Katelyn – I don’t think we’re saying opposite things. As I mentioned, we used my wife’s income to take some nice trips before having kids. I’m just arguing — whether it’s 1980 or 2011 — that it’s a mistake to build a lifestyle that requires two incomes. When you lock yourself in to a house payment that requires both incomes, there’s nothing freeing about that.

  7. Patrick says:

    Hi Matt,

    This is a great post. It definitely made me think.

    A lot of my friends who are young couples without kids (myself included) were forced into this situation by changes in the economy, but have found that learning to live off of one salary, ‘paying yourself first,’ and being flexible in how and where you work has been good for them (all things considered).

    Thanks for expressing this better than I could!

  8. It’s great advice to not get trapped into a two-income lifestyle, especially if a couple wants to have kids. I know some moms who would like to stay home, but they can’t maintain their current lifestyle on one income.

    On the other hand, I know a lot of DINKS couples who are very happy with their decision to not have kids and live on two professional incomes.

    I chose to raise a family of four on my single income and I wouldn’t change a thing. In the end, it’s purely a personal decision.

  9. To be brutally honest, while I am totally agree with life on one income – is it not possible for every one.

    You want to send two kids to university, private school – what would you do?

    If she is a housewife, sitting at home with the kids. Than they are going to public school – yes, it is feasible. A step out – I am not so sure about it.

    How do you make provisions and planning for that?

  10. A.J. says:

    Great blog!

    I’m getting married in less than two weeks and my fiancee and I have been talking a lot about budgeting and how to set ourselves up properly for our future. This is some great advice that I hadn’t considered yet.

    Thanks!

  11. Brent says:

    This is great advice! Question for you. In our first year of marriage/DINK hood we’re trying to live off one salary and save the other. We can do it, but we don’t hit future savings goals off the single salary…we’re just past living paycheck to paycheck.
    We could cut back if need be but we aren’t frivolous anyways.
    So, how should savings targets (house down payment, retirement etc) play into the plan? Obviously we can stock up on cash with the second salary now, but how should savings targets play into the one income plan?

  12. Matt Bell says:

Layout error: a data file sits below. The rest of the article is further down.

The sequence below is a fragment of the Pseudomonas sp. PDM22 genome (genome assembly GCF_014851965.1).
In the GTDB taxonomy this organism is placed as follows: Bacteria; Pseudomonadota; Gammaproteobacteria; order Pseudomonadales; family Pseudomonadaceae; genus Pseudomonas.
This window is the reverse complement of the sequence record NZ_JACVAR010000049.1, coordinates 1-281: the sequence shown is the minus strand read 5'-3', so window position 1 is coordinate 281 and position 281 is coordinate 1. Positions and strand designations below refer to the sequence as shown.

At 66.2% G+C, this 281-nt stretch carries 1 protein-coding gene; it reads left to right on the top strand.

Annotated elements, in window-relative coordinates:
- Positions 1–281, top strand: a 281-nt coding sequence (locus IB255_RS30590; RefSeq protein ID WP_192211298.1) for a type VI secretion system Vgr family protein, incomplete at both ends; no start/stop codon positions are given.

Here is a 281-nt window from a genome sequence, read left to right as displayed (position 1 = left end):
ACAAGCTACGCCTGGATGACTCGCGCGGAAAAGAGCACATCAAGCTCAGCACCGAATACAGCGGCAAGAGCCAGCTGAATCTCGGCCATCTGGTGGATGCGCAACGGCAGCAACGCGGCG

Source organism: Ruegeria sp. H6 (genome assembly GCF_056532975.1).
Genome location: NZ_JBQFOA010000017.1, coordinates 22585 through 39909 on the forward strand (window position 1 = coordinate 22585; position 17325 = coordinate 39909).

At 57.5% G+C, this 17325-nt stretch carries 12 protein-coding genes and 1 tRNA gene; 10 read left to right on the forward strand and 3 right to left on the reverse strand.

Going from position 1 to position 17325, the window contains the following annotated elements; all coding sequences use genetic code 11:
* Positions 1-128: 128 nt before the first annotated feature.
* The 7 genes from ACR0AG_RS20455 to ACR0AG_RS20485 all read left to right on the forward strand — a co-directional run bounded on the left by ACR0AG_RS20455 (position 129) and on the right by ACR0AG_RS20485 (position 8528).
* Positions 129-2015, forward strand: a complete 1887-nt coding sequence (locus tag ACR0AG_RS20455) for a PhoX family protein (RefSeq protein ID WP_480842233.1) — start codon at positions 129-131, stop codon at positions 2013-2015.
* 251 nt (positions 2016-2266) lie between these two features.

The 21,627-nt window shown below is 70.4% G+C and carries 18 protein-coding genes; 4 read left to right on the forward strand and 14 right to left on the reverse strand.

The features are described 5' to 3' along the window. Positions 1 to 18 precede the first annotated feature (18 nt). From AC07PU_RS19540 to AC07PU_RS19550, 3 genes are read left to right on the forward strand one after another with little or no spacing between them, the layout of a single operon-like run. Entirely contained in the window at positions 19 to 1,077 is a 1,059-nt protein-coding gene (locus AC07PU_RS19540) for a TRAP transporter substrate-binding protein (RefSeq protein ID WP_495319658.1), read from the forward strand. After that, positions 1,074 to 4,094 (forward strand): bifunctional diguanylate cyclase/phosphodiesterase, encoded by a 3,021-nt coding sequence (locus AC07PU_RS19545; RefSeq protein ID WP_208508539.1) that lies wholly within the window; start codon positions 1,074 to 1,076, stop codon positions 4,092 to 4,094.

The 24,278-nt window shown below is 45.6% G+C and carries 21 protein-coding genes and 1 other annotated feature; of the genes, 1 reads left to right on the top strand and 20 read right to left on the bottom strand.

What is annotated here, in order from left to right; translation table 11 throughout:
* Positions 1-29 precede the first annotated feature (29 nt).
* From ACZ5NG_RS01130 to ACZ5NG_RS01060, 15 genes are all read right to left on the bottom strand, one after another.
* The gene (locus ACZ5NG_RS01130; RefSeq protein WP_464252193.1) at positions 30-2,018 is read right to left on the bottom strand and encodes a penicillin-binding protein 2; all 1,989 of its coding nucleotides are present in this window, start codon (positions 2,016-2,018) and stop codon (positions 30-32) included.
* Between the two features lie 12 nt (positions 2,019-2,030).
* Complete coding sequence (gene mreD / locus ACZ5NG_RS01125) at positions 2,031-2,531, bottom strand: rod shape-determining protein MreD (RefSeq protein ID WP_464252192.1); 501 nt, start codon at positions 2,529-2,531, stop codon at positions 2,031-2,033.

Brent – I’d have to know more details about your situation to give you the best possible answer, but… Ideally, you’d be (and it sounds like you probably are) using the second income to really crank on your down payment savings goal and retirement savings. Also ideally, you’ll buy a house where the mortgage/taxes/insurance cost no more than 25% of one monthly income.

    So, hopefully the head start you’re getting on retirement savings while you have two incomes and the affordable-on-one-income mortgage you get will enable you to save an adequate amount for retirement on one income when you go down to one income.

    I’m happy to keep doing some back and forth on this with you if you want to share more details, but I hope this helps for now.

  13. Christa says:

    This is great advice. My husband and I had little choice but to live by these rules as we married right out of high school. We rented for the first five years then purchased a condo and once we graduated from college we built a home. But 15 years later we’re still purchasing only what we can afford with cash, including cars, and living on one income. It’s allowed for me to stay home with our boys, purchase rental properties, travel as a family and help others in need. Today we’re debt free–Praise God!–except for the mortgages on our properties. It feels fantastic. Many of our friends are strapped with debt and it makes for a very stressful situation for the entire family. Newlyweds, your marriage and personal happiness are way more valuable than the short-term enjoyment of driving a new car. Although I will say when we were first married we needed a reliable car since we used it to get to our three jobs and college. We took out an $8000 loan and paid $175/month for 6 years b/c we couldn’t afford the huge repairs our clunker constantly required. That car got us through undergrad and graduate school so I really can’t say I regret it! But having no car payments is even better. :-)

  14. I think it is worthwhile to also point out that the lesser paid spouse might not be making anything after paying taxes at the higher rate, paying child care expenses, paying transportation expenses, paying for additional work clothing and meals, paying for more take-out and meals out because both spouses are too tired to cook, and missing out on the ability to shop more frugally due to lack of time and on the ability to make a small income from home. Sure, two lawyers might do better if both are working but a CEO and a teacher? Probably not.

    • Matt Bell says:

      That’s a really good and often overlooked point. There’s a strong pull in the culture to be a two-income household, but the cost of that second income sometimes outweighs the benefits.